And he strikes out. He gets nowhere on it. So here he is now two months later, and he is literally at the same level as the members of the House and the Senate. He has given up the aura of the presidency, which is half king, half prime minister, and he is now at the level of prime minister toe to toe with members of a Congress.
So he diminishes his aura, and I think it doesn't help him in the long run.
And then he gets, at the same time he is so imperious and so self- confident that he nonetheless acts as the arbiter of what is legitimate and what's not. I mean, he would be saying, well, that's a talking point and that's a legitimate point.
You know, if you win the presidency, you win the White House, you win Air Force One, you get a personal chef, but you do not become the arbiter of legitimacy in American discourse. And that's what he appointed himself as.
BAIER: Tucker, everybody had, it seemed, a personal story. Somebody back home they just talked to, read a letter, something. We heard a lot of those stories throughout the day. Some are affective, obviously, some, at the end of the day, it seemed like we heard a lot.
CARLSON: George Miller not only has two artificial hips but a kidney stone. It turns out Louise Slaughter has a friend who borrowed her sister's false teeth. One of Obama girls had meningitis, the other asthma. Barack Obama's mother passed away.
All of this stuff is a species of moral blackmail -- I know someone who is suffering. I am suffering, therefore, you must accede to my point or you are a bad person. It's ludicrous.
I have to say, since I can't control myself, all the mistakes the Democrats made -- expected. The specter of spectacle of watching Republicans demagogue on Medicare, very distressing to see Republicans get up there and say you, President Obama, want to take money from seniors.
That is not a stand on principle. That is something that Democrats have deny for generations. It's been repugnant when they did it. A lot of Republicans recognize that we need to get Medicare under control or we will be bankrupt. And I wish they had said that today.
BAIER: We talked a little bit, Mara, about the politics here going forward. As you look at the latest FOX opinion dynamics poll just out today -- asked do nothing or pass a bill this year, you see do nothing there 50 percent, pass a bill this year 46 percent.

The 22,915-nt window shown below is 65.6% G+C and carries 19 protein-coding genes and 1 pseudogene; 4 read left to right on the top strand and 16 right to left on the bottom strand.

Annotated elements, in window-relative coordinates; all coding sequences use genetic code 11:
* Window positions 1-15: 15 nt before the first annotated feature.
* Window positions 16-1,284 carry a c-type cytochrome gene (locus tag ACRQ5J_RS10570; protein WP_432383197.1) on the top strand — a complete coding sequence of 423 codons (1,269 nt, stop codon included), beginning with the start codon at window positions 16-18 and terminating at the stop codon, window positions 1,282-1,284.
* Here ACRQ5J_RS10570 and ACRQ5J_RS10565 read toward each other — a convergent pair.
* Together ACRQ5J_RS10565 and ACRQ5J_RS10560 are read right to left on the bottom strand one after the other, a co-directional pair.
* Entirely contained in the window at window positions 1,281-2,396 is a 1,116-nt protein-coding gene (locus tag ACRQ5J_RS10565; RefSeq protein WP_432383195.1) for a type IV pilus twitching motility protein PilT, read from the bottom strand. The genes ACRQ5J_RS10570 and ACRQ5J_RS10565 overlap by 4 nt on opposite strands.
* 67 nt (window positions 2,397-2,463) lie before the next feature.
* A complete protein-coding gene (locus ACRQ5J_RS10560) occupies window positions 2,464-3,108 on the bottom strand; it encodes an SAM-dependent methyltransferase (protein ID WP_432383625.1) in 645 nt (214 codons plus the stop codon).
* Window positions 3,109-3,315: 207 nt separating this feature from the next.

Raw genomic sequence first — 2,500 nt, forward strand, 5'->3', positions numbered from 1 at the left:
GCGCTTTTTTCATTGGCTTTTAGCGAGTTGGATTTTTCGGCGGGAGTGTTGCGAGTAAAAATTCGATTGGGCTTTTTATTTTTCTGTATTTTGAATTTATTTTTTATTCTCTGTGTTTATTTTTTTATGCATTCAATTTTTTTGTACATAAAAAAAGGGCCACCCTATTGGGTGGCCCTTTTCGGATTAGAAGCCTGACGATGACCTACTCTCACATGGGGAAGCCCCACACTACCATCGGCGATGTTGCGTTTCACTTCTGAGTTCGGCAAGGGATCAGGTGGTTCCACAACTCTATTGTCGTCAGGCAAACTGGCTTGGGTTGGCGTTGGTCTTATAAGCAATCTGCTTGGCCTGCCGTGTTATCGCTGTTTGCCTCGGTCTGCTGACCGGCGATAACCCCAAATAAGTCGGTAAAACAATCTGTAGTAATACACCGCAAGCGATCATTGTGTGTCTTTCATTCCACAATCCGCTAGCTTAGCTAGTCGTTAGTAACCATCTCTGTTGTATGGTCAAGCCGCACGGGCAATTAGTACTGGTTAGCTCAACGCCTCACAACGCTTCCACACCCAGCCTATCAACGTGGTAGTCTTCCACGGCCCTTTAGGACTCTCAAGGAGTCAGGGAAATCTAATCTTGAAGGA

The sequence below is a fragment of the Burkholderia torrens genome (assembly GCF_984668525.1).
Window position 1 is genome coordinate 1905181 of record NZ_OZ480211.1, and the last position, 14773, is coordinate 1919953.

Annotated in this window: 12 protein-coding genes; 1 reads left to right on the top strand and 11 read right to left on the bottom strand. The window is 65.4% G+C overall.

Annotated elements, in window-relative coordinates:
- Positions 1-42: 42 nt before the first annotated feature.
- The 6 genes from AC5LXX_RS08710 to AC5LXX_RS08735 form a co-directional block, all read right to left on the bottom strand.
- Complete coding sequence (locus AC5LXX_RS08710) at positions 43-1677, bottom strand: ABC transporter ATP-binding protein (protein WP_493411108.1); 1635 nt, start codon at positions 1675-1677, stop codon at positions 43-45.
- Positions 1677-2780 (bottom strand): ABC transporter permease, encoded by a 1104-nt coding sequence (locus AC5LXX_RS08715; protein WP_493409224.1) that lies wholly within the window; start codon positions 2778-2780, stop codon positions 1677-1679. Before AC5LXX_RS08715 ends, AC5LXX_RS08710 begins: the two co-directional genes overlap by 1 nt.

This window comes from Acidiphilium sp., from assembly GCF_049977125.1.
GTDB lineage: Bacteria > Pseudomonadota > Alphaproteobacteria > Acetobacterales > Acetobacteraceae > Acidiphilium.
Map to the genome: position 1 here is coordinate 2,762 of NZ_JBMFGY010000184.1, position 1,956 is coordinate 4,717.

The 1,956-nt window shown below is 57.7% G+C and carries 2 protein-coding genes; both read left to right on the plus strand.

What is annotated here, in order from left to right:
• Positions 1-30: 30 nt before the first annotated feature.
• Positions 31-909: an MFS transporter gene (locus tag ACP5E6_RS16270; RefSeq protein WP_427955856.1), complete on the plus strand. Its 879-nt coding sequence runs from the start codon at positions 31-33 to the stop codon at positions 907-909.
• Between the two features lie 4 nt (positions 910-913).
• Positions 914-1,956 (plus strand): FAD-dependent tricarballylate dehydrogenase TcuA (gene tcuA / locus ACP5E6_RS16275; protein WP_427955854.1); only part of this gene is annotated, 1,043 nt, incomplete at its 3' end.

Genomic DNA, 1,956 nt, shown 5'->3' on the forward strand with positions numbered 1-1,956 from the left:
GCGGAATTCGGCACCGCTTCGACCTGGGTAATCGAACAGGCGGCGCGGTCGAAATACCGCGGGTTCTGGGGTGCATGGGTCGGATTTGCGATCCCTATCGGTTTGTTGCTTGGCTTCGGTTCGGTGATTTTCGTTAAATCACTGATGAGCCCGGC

And then if no compromise is reached at today's health care summit, what should the president do? And that's the drop the bill and start over 59 percent to 34 percent. Similar polls in a number of different organizations.
LIASSON: You know, those polls don't tell Democrats what will happen to them if they do nothing next November. In other words, that's all how the American people feel right now. But a Democrat has to ask himself, if I go home to the voters, having already voted, many of them for a bill just like this one, and nothing to show for it, am I better off or worse off?
The Democrats are facing a really difficult problem. Either way is pretty bad for them in November. But they have to decide which is worse, to have cast all these votes and have nothing to show for it and look like we can't govern, we can't be effective, or to pass something, have the courage of our convictions, and go out and try to sell it.
I mean, I'm not saying that passing an unpopular bill is a good thing to do, but I feel that not passing anything for the Democrats is marginally politically worse. I'm not saying it's going to be good for them to do it. I'm just saying I think it's worse for them, and that is clearly what the house is going to be arguing.
BAIER: Were you surprised you didn't hear a Republican saying, hey, this summit is great, but we should have a jobs summit?
LIASSON: Well, yes. I mean, that would have been a good thing to do.
BAIER: Charles, final thoughts?
KRAUTHAMMER: Look, it was a day of theater. I think the president accomplished giving the appearance of reaching across the aisle, but his audience is the Democrats in the House and the Senate. He might marginally have advanced the chance of getting it through.
Just one point on Medicare, the Democrats are -- it would be demagogic if you were to cut Medicare in the name of saving it and you oppose that. But what's happening here is Medicare is being cut in order to subsidize a new entitlement.
And that is legitimate to attack as incredibly imprudent and is not at all item demagogic. And if that is what the Republicans are arguing, and I think most of them are, I think it's good argument against these cuts.
BAIER: And Congressman Paul Ryan pointing out that the money is being used twice, to shore up Medicare and to spend on another program.
KRAUTHAMMER: And pretending that Medicare will be shored up at the same time, which of course is impossible.